Grills Vs. Smokers - Differences Between Smoking & Grilling Meat

Yes, there is a difference.


7/31/20222 min read

Grills Vs. Smokers - Differences Between Smoking & Grilling Meat

The countdown to backyard barbecue season is officially on. Are you ready? If you're new to the game, you might think all barbecuing methods are created equally. But that couldn't be further from the truth. Technique, cooking time, and flavor vary widely between the two methods. Learn more about the difference between grilling and smoking, the types of options available, and how to coax the most flavor from your food in this quick guide.

Grilling and Smoking, Defined

There are two main differences between grilling and smoking: heat levels and cooking time. Grilling is typically done over higher heat for a relatively short time. Smoking uses very low heat over the course of anywhere from one hour to several weeks. Consider the differences below:

Direct-heat grilling: Heat between 400 degrees Fahrenheit to 550F for minutes Indirect-heat grilling: Heat between 190F and 300F for an hour or longer

Smoking: Heat between 68F and 176F for as little as one hour or up to two weeks, depending on the temperature and cut of the meat

Types of Grilling Explained

Great grilling requires great technique. No matter if you use charcoal or gas, you can set your grill up to perform either grilling method. Direct grilling means you place the meat right over the hot coals or burners. To set your grill for indirect grilling, turn one or more burners off for propane grills. Pile the hot coals on either side of the center of the grill and cook over the unlit part of the grill if you're using charcoal. Direct grilling is the fastest method. It uses high heat to cook small pieces of meat quickly. Common foods you grill using this technique include chicken breasts, pork chops, steaks, and fish fillets. Indirect grilling allows you to cook tough cuts of meat and large pieces "low and slow" to help tenderize the meat all the way through without burning. Common meats you might prepare using this technique include briskets, ribs, whole chickens, and pork shoulders.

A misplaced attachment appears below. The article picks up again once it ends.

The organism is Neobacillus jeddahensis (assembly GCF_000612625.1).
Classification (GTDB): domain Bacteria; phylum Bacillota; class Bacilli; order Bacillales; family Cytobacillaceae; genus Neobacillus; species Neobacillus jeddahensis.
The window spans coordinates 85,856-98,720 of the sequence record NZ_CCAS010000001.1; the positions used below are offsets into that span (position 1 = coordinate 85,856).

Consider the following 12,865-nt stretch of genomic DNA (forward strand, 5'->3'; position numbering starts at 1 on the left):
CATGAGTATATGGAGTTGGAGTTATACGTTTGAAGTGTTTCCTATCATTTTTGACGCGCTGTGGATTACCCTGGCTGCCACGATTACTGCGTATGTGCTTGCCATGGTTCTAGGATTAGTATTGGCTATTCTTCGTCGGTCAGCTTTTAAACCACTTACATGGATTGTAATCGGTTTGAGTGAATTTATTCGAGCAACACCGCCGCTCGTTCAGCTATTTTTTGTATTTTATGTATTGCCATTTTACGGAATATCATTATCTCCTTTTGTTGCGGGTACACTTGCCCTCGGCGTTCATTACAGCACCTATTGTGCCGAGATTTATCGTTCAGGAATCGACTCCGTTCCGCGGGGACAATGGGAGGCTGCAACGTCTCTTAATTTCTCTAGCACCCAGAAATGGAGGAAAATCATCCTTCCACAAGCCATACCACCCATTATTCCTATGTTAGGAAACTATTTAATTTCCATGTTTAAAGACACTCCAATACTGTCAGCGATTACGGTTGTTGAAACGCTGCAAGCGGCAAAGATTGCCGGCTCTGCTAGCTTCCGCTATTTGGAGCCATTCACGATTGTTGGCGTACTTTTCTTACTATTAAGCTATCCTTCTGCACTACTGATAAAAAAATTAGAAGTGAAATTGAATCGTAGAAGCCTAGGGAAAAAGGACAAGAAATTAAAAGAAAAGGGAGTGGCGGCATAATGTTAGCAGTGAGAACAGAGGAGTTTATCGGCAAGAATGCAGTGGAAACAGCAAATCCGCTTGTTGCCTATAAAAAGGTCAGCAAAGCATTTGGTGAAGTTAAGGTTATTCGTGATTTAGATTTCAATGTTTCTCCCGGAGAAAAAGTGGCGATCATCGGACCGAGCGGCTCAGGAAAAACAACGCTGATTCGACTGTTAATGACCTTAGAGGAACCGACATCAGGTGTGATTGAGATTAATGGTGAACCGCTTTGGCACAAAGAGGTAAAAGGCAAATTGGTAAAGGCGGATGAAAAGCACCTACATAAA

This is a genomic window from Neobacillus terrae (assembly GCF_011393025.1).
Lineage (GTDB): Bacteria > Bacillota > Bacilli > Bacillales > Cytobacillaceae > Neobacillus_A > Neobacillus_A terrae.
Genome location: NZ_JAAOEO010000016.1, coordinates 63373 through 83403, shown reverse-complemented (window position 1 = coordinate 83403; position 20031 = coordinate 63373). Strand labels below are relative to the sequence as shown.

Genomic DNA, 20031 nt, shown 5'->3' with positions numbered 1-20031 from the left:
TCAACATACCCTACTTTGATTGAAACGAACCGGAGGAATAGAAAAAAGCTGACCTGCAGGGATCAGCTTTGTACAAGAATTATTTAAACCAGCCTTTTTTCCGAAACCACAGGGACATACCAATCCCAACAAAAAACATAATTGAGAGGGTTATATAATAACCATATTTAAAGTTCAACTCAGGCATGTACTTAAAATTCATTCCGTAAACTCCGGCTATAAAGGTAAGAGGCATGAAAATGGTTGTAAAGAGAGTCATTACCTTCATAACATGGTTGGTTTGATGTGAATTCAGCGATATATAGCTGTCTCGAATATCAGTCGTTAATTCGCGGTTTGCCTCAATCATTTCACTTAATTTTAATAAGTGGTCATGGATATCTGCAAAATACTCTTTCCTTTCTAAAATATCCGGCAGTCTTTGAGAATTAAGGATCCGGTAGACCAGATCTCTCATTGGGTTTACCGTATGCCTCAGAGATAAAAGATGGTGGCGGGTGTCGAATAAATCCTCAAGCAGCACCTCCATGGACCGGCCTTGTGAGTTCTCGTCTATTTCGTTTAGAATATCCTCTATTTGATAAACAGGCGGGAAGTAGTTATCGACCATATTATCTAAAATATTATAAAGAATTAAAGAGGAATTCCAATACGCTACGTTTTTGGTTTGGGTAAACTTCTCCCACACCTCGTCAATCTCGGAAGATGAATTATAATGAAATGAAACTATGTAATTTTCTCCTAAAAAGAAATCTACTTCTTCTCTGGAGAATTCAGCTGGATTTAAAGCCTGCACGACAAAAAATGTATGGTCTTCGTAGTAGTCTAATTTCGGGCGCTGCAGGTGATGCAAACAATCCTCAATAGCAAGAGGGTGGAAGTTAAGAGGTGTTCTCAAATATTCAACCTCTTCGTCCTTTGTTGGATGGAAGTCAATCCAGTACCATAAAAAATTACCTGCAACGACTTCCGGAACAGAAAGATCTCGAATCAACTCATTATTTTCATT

Types of Smoking Explained

Smoking is a complex technique that requires time and patience to achieve the best flavor. You can choose from two techniques: cold smoking and hot smoking. Cold smoking cooks the meat at temperatures between 68F and 86F for anywhere from 12 to 24 hours. It's often used with meats like chicken breasts, salmon, steak, and pork chops and is meant primarily to add flavor. Meats smoked this way first have to be cured. You coat them in salt or soak them in brine before smoking and then cooking them afterward to avoid potentially ingesting harmful bacteria. Hot smoking breaks the collagen down in the meat to tenderize it while also fully cooking the meat, so you don't have to cure it first. During hot smoking, you keep the smoker temperature at anywhere from 126F to 176F or as hot as 200F to 250F, as recommended by Spoon University. It works equally well for smaller cuts like chicken wings and larger cuts like pork shoulder, brisket, and ham.

Flavor Enhancing Tips

Barbecuing on a budget tips to get the most flavor out of anything you choose to grill or smoke.

Fake it: Don't have a smoker or the time to do a full smoke? Try adding a smoker box with wood chips to your grill to impart a touch of flavor to your meats.

No peeking: No matter if you're smoking or grilling, avoid lifting the lid to get a peek at your meat. Keep the heat inside for the ideal grilled char and even smoking temperatures.

Season liberally: Dry brine before smoking or grilling to adds tons of flavor and kick-start the denaturing process, which helps keep meat moist while it's cooking. Try 1/2 teaspoon of salt for every pound of meat or one of our great dry rubs. Let it sit on the meat for two hours up to overnight. Are you excited to start perfecting your technique?